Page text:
The scene: A cool fall day. The wind blows yellow cottonwood leaves against an insanely blue sky. Inside a coffee house, the late afternoon sun shines gold through large windows and turns the floor’s Saltillo tiles a glossy Mexican chocolate. Fresh red chile ristras hang on hooks from the adobe brick walls. An espresso machine growls over murmured conversations and laughter. The air smells of cinnamon and vanilla and piñon smoke from a nearby fireplace.
A woman, her long gray hair braided loosely, joins two writers already deep into a holy discussion about their craft. She places her steaming cup of Amaretto-laced apple cider onto the wooden table before pulling out a chair.
“ . . . I just don’t feel like I can ever write as well as he does,” says one of her multi-published friends. He is a tall man with sun-darkened skin and a bushy mustache that looks distinguished now it’s more salt than pepper.
“I know what you mean,” says the other writer. He is just as old, just as experienced, just as successful. “Some days, I feel like giving up.”
“Why?” the woman says, stirring her drink with a cinnamon stick. She notices that some of the clay she’d been working with earlier in the day is still under her short fingernails. The realization makes her self-conscious. She breaks off a small piece of the stick to dig at the dried dirt.
“Because it’s just so depressing.” The first writer leans back in his chair with a loud sigh.
“Yeah. And then there’s the whole problem of marketability. I started something yesterday, spent hours on it, and realized that with this crappy market my agent would probably throw it right back at me,” says the other writer. He glances out a window at the parking lot. “No one’s taking risks on anything new.”
“Who cares what your agent thinks?” says the woman. “Why not just write what you want to write?”
Both writers shake their heads.
The first says, “You just don’t understand.”
“Here’s what I understand.” The woman smiles at them. “The two of you are lugging around so much baggage you’re about to pull your bony shoulders out of their sockets.” She takes a deliberate sip of her cider, licks her unadorned lips and holds up her fingers to make her next point. “You say to yourself, ‘I’m not productive enough. I’m not good enough. I’m not original enough or successful enough’ . . . or whatever self-flagellation you’re into at the moment.”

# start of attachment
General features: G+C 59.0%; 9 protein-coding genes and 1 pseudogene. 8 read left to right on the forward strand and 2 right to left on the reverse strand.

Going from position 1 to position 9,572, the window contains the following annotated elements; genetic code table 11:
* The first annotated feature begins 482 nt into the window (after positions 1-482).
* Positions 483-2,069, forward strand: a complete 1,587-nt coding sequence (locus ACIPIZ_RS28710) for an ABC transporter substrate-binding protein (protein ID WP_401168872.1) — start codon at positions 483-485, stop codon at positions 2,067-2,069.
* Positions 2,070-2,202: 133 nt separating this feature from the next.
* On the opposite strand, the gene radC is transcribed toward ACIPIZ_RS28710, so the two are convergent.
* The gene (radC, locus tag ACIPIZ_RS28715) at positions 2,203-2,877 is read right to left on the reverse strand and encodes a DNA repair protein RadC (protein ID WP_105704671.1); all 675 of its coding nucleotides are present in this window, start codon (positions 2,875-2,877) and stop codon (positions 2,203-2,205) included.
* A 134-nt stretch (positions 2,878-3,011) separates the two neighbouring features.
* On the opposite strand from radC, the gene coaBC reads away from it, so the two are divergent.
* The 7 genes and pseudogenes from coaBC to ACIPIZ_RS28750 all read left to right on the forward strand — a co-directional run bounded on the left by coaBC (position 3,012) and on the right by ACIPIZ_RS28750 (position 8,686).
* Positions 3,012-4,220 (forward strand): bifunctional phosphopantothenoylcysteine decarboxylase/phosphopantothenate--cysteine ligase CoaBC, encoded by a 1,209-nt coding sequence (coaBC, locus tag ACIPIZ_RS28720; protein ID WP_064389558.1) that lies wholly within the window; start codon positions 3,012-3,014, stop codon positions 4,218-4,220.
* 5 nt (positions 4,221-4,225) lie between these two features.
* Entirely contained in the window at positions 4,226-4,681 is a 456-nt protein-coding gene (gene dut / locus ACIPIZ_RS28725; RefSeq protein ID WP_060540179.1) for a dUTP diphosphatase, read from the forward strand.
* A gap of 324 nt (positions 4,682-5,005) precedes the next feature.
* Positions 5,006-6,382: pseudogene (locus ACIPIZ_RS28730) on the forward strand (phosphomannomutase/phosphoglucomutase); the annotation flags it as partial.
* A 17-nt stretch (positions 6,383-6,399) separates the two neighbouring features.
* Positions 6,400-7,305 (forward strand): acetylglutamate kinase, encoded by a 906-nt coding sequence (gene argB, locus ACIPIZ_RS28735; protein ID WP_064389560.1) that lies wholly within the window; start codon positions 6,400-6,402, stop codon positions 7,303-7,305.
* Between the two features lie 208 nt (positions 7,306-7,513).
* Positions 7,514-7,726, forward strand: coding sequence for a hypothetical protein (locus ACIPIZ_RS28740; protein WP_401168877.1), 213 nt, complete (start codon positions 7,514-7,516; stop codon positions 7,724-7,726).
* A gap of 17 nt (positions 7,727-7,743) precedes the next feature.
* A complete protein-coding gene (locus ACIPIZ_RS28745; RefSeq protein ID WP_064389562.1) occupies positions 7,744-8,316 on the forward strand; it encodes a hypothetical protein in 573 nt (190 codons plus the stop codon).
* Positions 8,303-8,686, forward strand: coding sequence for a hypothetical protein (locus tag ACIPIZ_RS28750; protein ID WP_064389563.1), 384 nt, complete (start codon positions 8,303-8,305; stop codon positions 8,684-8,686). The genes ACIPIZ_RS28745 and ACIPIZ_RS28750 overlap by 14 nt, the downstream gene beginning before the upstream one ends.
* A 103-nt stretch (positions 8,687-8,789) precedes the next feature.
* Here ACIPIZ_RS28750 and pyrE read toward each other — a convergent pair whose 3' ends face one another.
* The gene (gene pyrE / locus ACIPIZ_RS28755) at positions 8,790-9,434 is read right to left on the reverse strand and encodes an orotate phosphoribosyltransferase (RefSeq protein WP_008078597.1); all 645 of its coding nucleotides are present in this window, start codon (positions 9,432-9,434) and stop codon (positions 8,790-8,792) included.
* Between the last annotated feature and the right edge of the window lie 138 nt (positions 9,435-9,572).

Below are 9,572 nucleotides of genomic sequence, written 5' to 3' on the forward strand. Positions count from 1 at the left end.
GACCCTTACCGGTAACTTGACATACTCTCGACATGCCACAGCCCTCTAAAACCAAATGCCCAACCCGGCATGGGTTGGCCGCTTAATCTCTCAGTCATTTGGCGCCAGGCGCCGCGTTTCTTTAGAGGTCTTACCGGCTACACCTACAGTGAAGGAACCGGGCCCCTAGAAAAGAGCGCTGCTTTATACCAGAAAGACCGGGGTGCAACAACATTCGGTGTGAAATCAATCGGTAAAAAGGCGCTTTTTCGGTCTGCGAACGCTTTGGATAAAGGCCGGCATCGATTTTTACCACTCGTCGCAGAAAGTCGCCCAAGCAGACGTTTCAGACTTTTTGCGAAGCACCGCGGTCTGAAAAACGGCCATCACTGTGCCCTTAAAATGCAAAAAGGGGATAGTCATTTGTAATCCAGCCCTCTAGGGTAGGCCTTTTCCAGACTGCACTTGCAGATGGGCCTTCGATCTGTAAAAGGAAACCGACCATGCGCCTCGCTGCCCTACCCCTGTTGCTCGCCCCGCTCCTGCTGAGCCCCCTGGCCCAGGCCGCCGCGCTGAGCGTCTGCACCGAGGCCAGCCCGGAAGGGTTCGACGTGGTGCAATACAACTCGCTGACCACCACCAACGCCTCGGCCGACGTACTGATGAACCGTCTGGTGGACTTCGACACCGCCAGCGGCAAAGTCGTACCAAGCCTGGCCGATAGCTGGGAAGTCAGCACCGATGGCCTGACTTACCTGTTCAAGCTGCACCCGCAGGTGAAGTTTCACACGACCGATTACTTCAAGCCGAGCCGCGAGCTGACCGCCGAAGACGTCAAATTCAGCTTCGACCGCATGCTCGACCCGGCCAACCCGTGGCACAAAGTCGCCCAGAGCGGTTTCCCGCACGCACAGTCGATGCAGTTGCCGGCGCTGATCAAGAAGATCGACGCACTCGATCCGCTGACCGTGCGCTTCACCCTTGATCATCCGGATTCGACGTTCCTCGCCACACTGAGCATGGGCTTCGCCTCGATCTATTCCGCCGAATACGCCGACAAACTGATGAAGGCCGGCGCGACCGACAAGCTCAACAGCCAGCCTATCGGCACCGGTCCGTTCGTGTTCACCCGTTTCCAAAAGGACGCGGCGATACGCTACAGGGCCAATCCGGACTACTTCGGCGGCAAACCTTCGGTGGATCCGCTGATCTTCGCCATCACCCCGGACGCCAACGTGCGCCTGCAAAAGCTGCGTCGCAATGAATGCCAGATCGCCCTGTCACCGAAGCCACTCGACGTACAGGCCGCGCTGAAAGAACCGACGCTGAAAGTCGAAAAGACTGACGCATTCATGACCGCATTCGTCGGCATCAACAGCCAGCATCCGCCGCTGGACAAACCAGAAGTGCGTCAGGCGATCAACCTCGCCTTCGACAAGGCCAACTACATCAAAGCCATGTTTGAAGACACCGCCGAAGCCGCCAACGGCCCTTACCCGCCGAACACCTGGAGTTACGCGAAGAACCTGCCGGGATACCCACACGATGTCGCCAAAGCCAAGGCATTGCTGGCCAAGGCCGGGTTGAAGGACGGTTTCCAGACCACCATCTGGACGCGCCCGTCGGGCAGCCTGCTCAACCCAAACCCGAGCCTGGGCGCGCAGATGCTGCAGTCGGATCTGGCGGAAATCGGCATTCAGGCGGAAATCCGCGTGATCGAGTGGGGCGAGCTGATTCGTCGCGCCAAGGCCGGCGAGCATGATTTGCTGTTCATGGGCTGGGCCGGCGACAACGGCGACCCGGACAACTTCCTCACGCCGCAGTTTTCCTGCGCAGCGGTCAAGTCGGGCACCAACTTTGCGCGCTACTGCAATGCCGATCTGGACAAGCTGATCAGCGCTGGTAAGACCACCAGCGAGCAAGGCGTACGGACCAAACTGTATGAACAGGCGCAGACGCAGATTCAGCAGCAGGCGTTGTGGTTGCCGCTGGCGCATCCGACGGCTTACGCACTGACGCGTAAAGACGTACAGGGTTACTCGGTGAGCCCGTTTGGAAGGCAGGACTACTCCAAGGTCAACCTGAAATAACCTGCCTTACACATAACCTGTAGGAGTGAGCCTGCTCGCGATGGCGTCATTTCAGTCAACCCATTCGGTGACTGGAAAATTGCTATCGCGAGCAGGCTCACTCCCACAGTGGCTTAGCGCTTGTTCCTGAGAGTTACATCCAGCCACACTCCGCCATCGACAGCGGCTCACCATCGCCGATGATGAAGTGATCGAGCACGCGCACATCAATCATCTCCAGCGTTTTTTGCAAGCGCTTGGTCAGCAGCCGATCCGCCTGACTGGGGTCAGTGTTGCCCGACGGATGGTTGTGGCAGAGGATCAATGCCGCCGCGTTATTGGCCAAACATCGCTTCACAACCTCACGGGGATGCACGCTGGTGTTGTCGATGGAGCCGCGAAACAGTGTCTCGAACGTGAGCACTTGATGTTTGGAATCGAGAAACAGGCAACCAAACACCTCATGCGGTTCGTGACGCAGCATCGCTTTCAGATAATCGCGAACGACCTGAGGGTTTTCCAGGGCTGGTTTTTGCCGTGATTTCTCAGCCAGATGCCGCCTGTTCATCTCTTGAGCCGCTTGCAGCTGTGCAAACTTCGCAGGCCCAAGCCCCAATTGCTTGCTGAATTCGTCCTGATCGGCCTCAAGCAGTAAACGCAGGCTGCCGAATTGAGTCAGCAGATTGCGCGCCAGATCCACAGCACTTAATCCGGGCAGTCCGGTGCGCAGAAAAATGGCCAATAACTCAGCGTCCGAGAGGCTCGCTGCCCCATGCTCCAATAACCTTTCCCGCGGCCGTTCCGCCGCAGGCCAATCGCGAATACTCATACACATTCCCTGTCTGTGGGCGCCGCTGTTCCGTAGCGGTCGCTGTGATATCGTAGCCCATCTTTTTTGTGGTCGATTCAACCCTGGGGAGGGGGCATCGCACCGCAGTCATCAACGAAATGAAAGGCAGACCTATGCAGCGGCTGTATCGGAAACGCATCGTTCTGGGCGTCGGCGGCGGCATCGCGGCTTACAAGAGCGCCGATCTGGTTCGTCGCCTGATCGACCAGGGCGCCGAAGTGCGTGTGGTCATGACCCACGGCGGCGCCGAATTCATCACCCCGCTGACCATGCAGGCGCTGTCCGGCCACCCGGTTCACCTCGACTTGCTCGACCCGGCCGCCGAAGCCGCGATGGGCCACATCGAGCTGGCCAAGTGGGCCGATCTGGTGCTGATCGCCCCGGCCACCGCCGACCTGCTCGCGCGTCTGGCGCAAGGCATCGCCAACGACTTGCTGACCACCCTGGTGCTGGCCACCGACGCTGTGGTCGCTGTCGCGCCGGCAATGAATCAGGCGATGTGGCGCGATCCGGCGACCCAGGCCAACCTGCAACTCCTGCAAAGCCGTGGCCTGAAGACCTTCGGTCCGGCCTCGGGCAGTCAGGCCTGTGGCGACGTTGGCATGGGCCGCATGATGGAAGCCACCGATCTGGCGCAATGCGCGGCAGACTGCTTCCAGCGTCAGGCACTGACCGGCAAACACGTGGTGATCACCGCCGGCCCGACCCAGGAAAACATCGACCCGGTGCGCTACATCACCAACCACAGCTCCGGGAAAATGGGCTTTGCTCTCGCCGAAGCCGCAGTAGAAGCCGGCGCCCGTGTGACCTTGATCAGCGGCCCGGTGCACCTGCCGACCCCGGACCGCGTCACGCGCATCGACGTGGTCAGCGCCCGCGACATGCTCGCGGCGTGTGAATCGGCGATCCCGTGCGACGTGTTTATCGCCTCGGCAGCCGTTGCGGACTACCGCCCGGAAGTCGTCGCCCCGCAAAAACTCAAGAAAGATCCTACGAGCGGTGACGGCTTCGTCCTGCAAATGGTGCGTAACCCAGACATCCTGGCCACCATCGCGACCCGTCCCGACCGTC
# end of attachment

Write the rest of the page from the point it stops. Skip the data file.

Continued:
“So what’s your point?” One of the writers says. “That we should be totally self-satisfied? That we shouldn’t ever strive to be better?”
“Oh, come on. You know me better than that.” She puts down her improvised nail cleaner. “I’m an artist too. I want to constantly learn and grow.” The woman reaches out to pat the first writer’s hand. “I just prefer to frame things a little differently. I mean, so what if you’re not as good as some other writer? Readers don’t all want the same thing.”
The second writer frowns, but he’s watching her intently.
“And, so what if that piece you wrote isn’t marketable in New York? You can publish it yourself, if you believe in it enough. Or save it until publishers do want to take risks again.” The woman shrugs. “I guess I’m just wondering if the baggage you’re carrying is helping, or hindering, you?”
That’s the question I’ve been pondering all week. Baggage is necessary for most travel. We all carry it, but sometimes I think some of those clothes or tubes of toothpaste just don’t serve us anymore.
Here are my questions for you, my Murderati friends:
Do you know your own baggage?
Is it helping you on your creative journey?
If not, do you have a way to shed a couple of the heavier pieces?